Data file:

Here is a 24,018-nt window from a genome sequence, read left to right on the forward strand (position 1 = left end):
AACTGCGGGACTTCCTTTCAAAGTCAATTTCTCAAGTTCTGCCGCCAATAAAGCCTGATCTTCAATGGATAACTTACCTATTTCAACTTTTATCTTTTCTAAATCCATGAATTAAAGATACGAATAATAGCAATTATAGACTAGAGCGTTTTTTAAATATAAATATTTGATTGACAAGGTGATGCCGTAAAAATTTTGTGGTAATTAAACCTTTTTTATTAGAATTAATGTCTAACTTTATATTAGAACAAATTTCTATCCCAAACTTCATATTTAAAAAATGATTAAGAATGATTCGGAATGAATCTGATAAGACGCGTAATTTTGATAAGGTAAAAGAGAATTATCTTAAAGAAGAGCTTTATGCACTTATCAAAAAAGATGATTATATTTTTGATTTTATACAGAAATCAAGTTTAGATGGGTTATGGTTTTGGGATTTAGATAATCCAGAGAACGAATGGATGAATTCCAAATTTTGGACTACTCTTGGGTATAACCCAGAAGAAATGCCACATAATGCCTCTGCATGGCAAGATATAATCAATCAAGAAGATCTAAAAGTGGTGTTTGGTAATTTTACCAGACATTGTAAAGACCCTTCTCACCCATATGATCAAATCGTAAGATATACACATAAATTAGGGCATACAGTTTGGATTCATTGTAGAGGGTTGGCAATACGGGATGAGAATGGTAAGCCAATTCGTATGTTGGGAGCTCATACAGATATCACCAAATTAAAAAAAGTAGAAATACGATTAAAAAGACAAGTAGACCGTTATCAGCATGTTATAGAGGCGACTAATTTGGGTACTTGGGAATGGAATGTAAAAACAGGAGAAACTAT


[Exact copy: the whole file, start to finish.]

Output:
Here is a 24,018-nt window from a genome sequence, read left to right on the forward strand (position 1 = left end):
AACTGCGGGACTTCCTTTCAAAGTCAATTTCTCAAGTTCTGCCGCCAATAAAGCCTGATCTTCAATGGATAACTTACCTATTTCAACTTTTATCTTTTCTAAATCCATGAATTAAAGATACGAATAATAGCAATTATAGACTAGAGCGTTTTTTAAATATAAATATTTGATTGACAAGGTGATGCCGTAAAAATTTTGTGGTAATTAAACCTTTTTTATTAGAATTAATGTCTAACTTTATATTAGAACAAATTTCTATCCCAAACTTCATATTTAAAAAATGATTAAGAATGATTCGGAATGAATCTGATAAGACGCGTAATTTTGATAAGGTAAAAGAGAATTATCTTAAAGAAGAGCTTTATGCACTTATCAAAAAAGATGATTATATTTTTGATTTTATACAGAAATCAAGTTTAGATGGGTTATGGTTTTGGGATTTAGATAATCCAGAGAACGAATGGATGAATTCCAAATTTTGGACTACTCTTGGGTATAACCCAGAAGAAATGCCACATAATGCCTCTGCATGGCAAGATATAATCAATCAAGAAGATCTAAAAGTGGTGTTTGGTAATTTTACCAGACATTGTAAAGACCCTTCTCACCCATATGATCAAATCGTAAGATATACACATAAATTAGGGCATACAGTTTGGATTCATTGTAGAGGGTTGGCAATACGGGATGAGAATGGTAAGCCAATTCGTATGTTGGGAGCTCATACAGATATCACCAAATTAAAAAAAGTAGAAATACGATTAAAAAGACAAGTAGACCGTTATCAGCATGTTATAGAGGCGACTAATTTGGGTACTTGGGAATGGAATGTAAAAACAGGAGAAACTAT